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Students sponsored by Haitian Apostolate die in storm

Posted By October 13, 2016 | 2:40 pm | Lead Story #1
A woman prays in a roofless church in Torbeck, Haiti, Oct. 9 after Hurricane Matthew swept through the island nation. (CNS photo/Andres Martinez Casares, Reuters)
A woman prays in a roofless church in Torbeck, Haiti, Oct. 9 after Hurricane Matthew swept through the island nation. (CNS photo/Andres Martinez Casares, Reuters)

By Tanya Connor | The Catholic Free Press

Two students and the parents of two other students from the Worcester Diocese’s education program in Haiti were killed during Hurricane Matthew, Sister Marie-Judith Dupuy reported this week.
The Sister of St. Anne who directs the Haitian Apostolate that runs the program said she was still trying to get information about other students and their families. Various agencies in Haiti are reporting that more than 1,000 people there have died as a result of the hurricane.
Sister Marie-Judith, who is in Worcester, spoke of the destruction, how people can help and how she appreciates benefactors’ concern.
Other local Catholics involved with missions in Haiti also talked about responses to the devastation.
Hurricane Matthew caused severe damage in Haiti Oct. 4, especially in the Les Cayes Diocese, with which the Worcester Diocese has a twinning relationship.
In response to a request from the bishop of Les Cayes, Cardinal Chibly Langlois, Bishop McManus last week asked for prayers and a special collection in parishes.
That collection is being held over the next few weeks, and numbers are not yet in, said Raymond L. Delisle, chancellor and director of the Office of Communications.
Sister Marie-Judith said the hurricane killed Christa Senat and Memose Ado, and the parents of Julner and Etienne Sipridieu.
The Sisters of St. Anne sponsored Ms. Senat, who graduated from vocational school last June, she said.
Sister Elaine Potvin, SSA, director of religious education at Our Lady of Good Counsel Parish in West Boylston, sponsored Ms. Ado. A 22-year-old in grade 11, she leaves her younger sister and their father, who raised them after their mother died young, Sister Marie-Judith said.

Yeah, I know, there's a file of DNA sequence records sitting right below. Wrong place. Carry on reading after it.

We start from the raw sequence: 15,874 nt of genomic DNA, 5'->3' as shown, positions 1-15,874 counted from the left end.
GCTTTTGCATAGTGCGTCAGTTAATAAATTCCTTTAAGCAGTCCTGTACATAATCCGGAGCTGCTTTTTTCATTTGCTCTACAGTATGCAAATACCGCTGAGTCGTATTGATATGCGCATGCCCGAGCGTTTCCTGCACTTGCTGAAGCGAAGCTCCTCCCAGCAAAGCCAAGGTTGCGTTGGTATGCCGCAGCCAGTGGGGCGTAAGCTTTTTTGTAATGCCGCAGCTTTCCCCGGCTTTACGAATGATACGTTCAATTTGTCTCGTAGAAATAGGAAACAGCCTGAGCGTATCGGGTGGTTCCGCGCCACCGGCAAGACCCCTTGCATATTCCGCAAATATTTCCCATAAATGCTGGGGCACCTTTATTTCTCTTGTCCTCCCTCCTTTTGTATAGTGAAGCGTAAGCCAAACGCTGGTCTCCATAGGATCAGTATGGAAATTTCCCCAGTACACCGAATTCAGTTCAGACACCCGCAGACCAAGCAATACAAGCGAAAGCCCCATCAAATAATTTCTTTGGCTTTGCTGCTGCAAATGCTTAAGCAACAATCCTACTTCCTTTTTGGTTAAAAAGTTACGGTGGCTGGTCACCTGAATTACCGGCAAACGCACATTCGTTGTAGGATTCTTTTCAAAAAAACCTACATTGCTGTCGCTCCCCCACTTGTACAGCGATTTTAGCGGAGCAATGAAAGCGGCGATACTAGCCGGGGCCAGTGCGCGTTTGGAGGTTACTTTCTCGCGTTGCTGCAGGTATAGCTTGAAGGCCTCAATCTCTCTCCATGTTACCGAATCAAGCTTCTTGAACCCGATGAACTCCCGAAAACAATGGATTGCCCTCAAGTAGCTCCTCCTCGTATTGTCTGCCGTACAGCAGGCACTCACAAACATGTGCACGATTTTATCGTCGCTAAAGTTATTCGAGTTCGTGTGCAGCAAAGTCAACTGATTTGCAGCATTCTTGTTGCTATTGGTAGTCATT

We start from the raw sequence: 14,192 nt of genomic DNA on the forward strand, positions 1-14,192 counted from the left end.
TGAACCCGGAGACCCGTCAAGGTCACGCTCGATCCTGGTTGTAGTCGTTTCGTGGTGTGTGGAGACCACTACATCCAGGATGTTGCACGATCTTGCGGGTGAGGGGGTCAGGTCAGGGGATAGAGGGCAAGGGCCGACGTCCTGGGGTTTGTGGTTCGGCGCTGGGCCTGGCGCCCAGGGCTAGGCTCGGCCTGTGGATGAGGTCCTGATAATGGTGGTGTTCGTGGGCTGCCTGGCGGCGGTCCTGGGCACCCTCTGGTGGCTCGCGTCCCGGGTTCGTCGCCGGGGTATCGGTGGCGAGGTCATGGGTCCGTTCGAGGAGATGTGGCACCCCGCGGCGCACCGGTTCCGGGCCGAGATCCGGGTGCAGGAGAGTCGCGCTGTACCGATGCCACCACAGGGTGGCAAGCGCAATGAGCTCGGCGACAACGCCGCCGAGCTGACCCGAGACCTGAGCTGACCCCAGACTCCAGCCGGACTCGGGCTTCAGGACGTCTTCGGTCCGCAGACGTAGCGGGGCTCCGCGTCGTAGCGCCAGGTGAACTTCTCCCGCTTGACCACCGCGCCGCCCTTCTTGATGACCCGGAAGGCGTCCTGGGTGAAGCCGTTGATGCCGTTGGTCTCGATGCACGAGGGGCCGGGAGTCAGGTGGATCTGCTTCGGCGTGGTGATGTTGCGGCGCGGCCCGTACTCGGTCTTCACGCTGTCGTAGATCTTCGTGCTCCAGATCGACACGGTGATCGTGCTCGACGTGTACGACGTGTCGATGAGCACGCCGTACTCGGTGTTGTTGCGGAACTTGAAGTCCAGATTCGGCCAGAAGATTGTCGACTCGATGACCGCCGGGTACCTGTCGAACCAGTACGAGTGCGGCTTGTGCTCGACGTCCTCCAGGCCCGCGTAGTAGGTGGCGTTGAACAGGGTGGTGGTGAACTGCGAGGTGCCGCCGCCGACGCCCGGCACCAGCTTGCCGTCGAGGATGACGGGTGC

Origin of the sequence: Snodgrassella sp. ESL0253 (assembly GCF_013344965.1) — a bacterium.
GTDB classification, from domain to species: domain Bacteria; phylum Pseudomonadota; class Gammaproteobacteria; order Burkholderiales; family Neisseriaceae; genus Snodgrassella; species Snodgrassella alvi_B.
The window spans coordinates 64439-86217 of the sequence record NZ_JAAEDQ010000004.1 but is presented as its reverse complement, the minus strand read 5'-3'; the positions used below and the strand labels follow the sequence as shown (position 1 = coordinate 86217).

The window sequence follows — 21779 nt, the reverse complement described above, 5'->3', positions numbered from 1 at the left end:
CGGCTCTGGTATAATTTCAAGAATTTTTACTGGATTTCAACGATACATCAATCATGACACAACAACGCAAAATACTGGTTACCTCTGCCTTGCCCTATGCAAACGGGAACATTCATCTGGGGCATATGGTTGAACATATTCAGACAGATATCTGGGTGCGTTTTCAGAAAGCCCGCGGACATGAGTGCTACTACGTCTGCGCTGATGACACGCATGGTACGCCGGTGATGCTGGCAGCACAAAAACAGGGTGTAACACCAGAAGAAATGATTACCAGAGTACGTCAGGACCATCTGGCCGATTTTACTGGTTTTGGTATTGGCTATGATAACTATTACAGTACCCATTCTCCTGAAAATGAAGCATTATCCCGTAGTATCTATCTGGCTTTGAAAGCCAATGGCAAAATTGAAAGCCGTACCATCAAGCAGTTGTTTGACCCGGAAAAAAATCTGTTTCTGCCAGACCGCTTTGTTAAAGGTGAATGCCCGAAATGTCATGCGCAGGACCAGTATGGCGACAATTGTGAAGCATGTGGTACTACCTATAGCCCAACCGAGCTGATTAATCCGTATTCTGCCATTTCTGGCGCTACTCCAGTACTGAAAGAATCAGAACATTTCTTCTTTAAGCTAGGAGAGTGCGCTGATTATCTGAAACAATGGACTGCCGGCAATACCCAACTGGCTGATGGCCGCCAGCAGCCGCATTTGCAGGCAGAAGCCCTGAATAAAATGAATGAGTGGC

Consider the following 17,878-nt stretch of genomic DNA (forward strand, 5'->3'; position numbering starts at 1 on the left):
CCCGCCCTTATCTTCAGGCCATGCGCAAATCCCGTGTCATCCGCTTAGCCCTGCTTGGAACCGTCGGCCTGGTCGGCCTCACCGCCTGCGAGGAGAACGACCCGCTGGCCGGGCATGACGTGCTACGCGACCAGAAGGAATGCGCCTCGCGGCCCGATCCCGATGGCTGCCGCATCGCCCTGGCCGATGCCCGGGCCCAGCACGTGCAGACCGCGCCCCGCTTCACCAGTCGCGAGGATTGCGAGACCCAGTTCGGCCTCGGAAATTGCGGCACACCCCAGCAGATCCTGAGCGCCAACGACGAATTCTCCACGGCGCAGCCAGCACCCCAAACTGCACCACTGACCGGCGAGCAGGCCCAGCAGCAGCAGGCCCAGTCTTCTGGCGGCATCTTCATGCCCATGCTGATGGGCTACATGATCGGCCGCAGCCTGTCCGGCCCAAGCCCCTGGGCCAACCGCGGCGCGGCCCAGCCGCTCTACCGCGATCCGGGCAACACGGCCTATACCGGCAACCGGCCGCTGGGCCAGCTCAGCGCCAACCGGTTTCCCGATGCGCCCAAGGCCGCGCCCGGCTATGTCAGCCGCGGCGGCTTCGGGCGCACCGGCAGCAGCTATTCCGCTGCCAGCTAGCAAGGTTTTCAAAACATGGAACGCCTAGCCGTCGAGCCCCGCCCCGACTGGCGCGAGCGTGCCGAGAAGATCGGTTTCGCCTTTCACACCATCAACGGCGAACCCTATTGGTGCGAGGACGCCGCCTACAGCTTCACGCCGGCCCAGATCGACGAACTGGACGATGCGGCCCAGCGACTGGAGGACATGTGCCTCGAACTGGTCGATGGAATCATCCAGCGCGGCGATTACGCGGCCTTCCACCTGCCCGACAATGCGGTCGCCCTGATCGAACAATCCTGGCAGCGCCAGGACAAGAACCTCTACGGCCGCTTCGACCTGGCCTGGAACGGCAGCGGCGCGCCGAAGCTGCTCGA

“Memose was the whole hope of the family,” she said. “She used to give me so much help at the Christmas party (for sponsored students). She was so mature.” Now that’s all lost, she said.
Sister Pauline Laurence, a co-leader of the Sisters of St. Anne, sponsors Etienne, a 15-year-old in grade 5, Sister Marie-Judith said.  She said “Leaders of Tomorrow” from Shrewsbury had sponsored Julner, a 12th-grader who needs a new sponsor.
Sister Marie-Judith said she has her co-workers in Haiti trying to find out about all the students and their families.
Many benefactors called her to ask about the students they sponsor, she said.
“My dream was always to create a loving connection” between people in the two dioceses, she said. “This concern confirms the meaning I wanted to give to the education program.…
“I want to apologize for taking so long to send them a report,” she said; communication in Haiti is lacking and she wants to be sure reports are accurate.
Backpacks that sponsors and others packed for the students this summer arrived in Les Cayes Tuesday and are being stored, Sister Marie-Judith said. Schools were destroyed, so students aren’t in school now, she said.
Twinning parishes also suffered. Roofs were stripped from the church, school and convent at St. Michel Parish  in Roche-a-Bateau, which twins with St. Mary Parish in Shrewsbury, Sister Marie-Judith said. The church hall was destroyed, the dispensary looks OK but probably sustained damage, and the mission chapel, which had two classrooms, was destroyed, she said.
St. Mary’s November trip to help there was cancelled, she said. When they do go, Father Serge Denis, St. Michel’s pastor, wants them to do construction for St. Joseph’s School, the mission’s school.
She said that this week she learned there is much water damage in Kay Sen Pol, the Worcester Diocesan mission house.
Contaminated water has led to an increase in cholera and people are starving because crops were destroyed, Sister Marie-Judith said. She said monetary donations would enable her to buy water purifiers and help people get food, which the sisters and her other helpers can get to the intended destinations.